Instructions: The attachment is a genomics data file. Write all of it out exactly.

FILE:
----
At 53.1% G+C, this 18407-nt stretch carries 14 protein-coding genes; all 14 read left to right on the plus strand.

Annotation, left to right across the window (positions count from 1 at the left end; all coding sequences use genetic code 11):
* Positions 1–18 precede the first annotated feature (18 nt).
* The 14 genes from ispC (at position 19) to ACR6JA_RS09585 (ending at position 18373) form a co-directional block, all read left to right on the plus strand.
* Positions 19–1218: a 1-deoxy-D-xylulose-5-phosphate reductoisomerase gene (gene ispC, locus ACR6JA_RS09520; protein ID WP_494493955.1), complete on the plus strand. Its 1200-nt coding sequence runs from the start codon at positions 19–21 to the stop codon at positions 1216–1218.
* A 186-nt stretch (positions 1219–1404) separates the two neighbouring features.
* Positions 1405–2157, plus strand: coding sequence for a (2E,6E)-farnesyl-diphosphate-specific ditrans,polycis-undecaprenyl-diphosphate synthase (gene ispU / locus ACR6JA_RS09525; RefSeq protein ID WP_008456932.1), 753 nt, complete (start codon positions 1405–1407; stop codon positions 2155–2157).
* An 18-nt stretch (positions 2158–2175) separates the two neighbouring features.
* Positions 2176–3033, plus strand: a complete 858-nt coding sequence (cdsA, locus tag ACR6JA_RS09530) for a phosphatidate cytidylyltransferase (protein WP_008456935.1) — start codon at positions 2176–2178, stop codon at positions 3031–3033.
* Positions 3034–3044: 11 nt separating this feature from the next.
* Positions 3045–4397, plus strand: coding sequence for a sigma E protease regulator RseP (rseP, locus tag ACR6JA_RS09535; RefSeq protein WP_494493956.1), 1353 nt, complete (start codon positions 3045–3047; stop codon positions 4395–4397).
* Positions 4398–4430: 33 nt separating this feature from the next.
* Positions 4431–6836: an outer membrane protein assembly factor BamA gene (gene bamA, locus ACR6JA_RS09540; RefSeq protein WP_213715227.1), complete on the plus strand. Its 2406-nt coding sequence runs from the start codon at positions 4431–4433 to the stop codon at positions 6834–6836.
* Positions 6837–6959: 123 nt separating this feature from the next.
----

At 53.1% G+C, this 18407-nt stretch carries 14 protein-coding genes; all 14 read left to right on the plus strand.

Annotation, left to right across the window (positions count from 1 at the left end; all coding sequences use genetic code 11):
* Positions 1–18 precede the first annotated feature (18 nt).
* The 14 genes from ispC (at position 19) to ACR6JA_RS09585 (ending at position 18373) form a co-directional block, all read left to right on the plus strand.
* Positions 19–1218: a 1-deoxy-D-xylulose-5-phosphate reductoisomerase gene (gene ispC, locus ACR6JA_RS09520; protein ID WP_494493955.1), complete on the plus strand. Its 1200-nt coding sequence runs from the start codon at positions 19–21 to the stop codon at positions 1216–1218.
* A 186-nt stretch (positions 1219–1404) separates the two neighbouring features.
* Positions 1405–2157, plus strand: coding sequence for a (2E,6E)-farnesyl-diphosphate-specific ditrans,polycis-undecaprenyl-diphosphate synthase (gene ispU / locus ACR6JA_RS09525; RefSeq protein ID WP_008456932.1), 753 nt, complete (start codon positions 1405–1407; stop codon positions 2155–2157).
* An 18-nt stretch (positions 2158–2175) separates the two neighbouring features.
* Positions 2176–3033, plus strand: a complete 858-nt coding sequence (cdsA, locus tag ACR6JA_RS09530) for a phosphatidate cytidylyltransferase (protein WP_008456935.1) — start codon at positions 2176–2178, stop codon at positions 3031–3033.
* Positions 3034–3044: 11 nt separating this feature from the next.
* Positions 3045–4397, plus strand: coding sequence for a sigma E protease regulator RseP (rseP, locus tag ACR6JA_RS09535; RefSeq protein WP_494493956.1), 1353 nt, complete (start codon positions 3045–3047; stop codon positions 4395–4397).
* Positions 4398–4430: 33 nt separating this feature from the next.
* Positions 4431–6836: an outer membrane protein assembly factor BamA gene (gene bamA, locus ACR6JA_RS09540; RefSeq protein WP_213715227.1), complete on the plus strand. Its 2406-nt coding sequence runs from the start codon at positions 4431–4433 to the stop codon at positions 6834–6836.
* Positions 6837–6959: 123 nt separating this feature from the next.